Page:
She said that she would never consider using animal products in her fashion designs.
"I grew up as a vegetarian so I've always thought, why would I kill an animal to make a shoe but I wouldn't kill it to digest it? Morally that is hypocritical," she said.
"I'm sure you would go into any store and think that my bags are real leather, and for me that's really funny and cool. I think that's quite punk rock. My parents were a Liverpudlian and a New Yorker coming together and not taking any shit. For me, I'm not going to be apologetic."
The fashion designer trained at Central Saint Martins in London before taking up her first job working for tailor Tommy Nutter on Saville Row.
After a stint of internships working for designers including Christian Lacroix, McCartney launched her fashion house in 2001 as a joint venture with Kering, the company which owns Gucci, Balenciaga and Saint Laurent among others.
In April this year, McCartney bought out Kering, giving herself full ownership of the House of Stella McCartney for the first time.
She has also been involved in many high-profile design collaborations, including working with Adidas to design the Team GB kits for both the London 2012 Olympics and the Rio 2016 Olympics. She and the brand also teamed up with Parley for the Oceans to create a range of trainers made from ocean plastic.
Paul McCartney worked with Stella on new store design
Alongside a passion for sustainability and a self-confession desire to save the planet, McCartney has a more unexpected love – architecture. She didn't work with any architects or external consultants in her mission to transform 23 Old Bond Street, a Grade-II listed 18th-century building, into a shiny four-storey architectural experience connected by a raw steel spiral staircase.
The design is filled with references to McCartney's parents, and her father even worked alongside her in its creation.
Three-foot tall boulders from the family farm in Kintyre, Scotland, sit on the concrete floors, contrasted against brightly coloured recycled foam seating, a squidgy orange silicon desk and reclaimed Venetian wood that serves as shelving.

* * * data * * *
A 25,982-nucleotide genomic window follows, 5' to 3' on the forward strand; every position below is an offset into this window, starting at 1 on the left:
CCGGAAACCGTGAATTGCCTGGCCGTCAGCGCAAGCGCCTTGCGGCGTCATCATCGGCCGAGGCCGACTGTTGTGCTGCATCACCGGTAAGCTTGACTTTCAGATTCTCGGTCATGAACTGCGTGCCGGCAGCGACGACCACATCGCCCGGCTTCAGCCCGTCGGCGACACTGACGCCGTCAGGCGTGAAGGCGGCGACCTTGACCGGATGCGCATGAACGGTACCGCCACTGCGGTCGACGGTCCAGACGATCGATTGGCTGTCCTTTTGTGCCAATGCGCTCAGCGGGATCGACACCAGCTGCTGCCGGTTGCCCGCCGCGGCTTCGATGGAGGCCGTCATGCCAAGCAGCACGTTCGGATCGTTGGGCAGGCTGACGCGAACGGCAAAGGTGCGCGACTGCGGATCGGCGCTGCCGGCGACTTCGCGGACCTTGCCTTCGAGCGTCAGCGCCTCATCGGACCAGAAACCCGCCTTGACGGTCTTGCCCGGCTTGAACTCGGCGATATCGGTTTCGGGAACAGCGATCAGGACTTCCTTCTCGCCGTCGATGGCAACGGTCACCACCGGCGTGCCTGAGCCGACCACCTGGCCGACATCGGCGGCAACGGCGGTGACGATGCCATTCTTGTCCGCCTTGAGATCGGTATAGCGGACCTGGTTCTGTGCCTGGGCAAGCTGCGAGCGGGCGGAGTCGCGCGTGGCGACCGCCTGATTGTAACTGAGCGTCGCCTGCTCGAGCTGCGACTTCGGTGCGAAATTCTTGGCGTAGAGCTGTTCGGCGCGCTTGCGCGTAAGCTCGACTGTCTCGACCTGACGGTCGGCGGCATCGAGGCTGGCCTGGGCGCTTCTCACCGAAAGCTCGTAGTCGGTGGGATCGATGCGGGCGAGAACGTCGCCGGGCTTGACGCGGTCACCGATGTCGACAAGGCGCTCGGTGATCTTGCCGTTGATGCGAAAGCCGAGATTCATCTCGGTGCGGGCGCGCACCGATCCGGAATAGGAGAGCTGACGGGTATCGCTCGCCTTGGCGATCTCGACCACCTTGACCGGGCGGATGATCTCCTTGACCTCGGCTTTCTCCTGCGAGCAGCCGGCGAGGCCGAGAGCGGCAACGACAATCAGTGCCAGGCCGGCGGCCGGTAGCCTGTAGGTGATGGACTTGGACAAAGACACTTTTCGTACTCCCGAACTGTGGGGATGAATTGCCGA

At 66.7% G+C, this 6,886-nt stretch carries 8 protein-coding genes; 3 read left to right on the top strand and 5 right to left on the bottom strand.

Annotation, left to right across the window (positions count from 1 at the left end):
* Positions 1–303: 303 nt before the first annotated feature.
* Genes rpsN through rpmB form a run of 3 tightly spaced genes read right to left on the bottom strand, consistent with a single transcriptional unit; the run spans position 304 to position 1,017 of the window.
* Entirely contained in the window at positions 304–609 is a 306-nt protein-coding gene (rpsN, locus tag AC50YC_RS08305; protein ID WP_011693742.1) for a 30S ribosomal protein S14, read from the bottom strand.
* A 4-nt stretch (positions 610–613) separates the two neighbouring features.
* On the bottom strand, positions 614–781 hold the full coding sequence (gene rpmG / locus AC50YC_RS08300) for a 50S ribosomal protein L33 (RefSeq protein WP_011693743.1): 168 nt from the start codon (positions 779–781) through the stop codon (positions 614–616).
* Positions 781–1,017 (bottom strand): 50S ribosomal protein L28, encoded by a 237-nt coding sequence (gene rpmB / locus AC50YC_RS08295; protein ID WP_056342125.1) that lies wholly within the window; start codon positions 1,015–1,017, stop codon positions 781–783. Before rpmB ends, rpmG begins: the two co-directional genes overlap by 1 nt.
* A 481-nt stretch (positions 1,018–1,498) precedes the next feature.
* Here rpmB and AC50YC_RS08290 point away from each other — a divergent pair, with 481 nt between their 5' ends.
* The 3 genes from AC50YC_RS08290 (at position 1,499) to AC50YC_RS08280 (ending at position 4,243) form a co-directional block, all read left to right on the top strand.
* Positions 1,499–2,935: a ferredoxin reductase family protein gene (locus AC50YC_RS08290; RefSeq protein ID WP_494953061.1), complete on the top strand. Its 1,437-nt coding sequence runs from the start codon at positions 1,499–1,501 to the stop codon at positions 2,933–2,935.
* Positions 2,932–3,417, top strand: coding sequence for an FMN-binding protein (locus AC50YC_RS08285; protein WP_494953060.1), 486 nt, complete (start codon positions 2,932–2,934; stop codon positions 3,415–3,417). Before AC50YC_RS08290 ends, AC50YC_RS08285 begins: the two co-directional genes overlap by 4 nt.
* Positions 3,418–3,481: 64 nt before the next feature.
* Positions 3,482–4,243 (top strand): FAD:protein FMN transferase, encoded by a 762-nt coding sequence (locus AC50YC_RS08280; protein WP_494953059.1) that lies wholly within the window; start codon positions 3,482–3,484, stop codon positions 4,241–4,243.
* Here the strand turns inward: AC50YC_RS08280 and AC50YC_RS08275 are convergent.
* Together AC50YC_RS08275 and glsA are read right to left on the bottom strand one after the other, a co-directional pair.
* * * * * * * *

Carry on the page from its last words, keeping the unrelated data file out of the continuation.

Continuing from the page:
Paul McCartney's old vinyl player sits in the menswear department on the fourth floor, and visitors are invited to play his records.
A soundtrack of unpublished music composed by the former Beatle is also played through speakers behind mirrors and from the ceiling above the spiral steel staircase.
"Audio has such weight and magnitude in my life, probably not like for normal people," said McCartney.
"I want anyone to come to this store, whether you're rich, poor, black, white, old, young, male or female. Anyone can come. I don't need you to buy anything, I just want you to come and experience the store and listen to the music."
The main focal point of the store, the steel staircase, has caused much contention among the Stella McCartney team, as it eats into valuable retail space. She was advised to create a small staircase to maximise the surface area of her shop floors, but McCartney pushed back.
"We've given up a lot of retail space in the store to create an architectural experience," she stated.
"Architecture is a huge passion of mine and I have been the architect in this process of creating this space. You are only allowed to do so much architecture in retail because you are limited in that people have to do a certain amount of shopping."
McCartney hopes that the sustainable elements of her new store, which slot in around the striking visual elements, will urge other designers to incorporate environmental thinking into their work.
"This is not easy for me and these shoulder-padded-shoulders to do. I'm trying to lead by example, I'm not making a sacrifice and I'm trying not to preach," she added. "It's exhausting full stop, but we believe it and we do it and we won't stop."
Below is an edited transcript of the interview:
Emily Wadsworth: Tell us about the design of your store. What is the concept?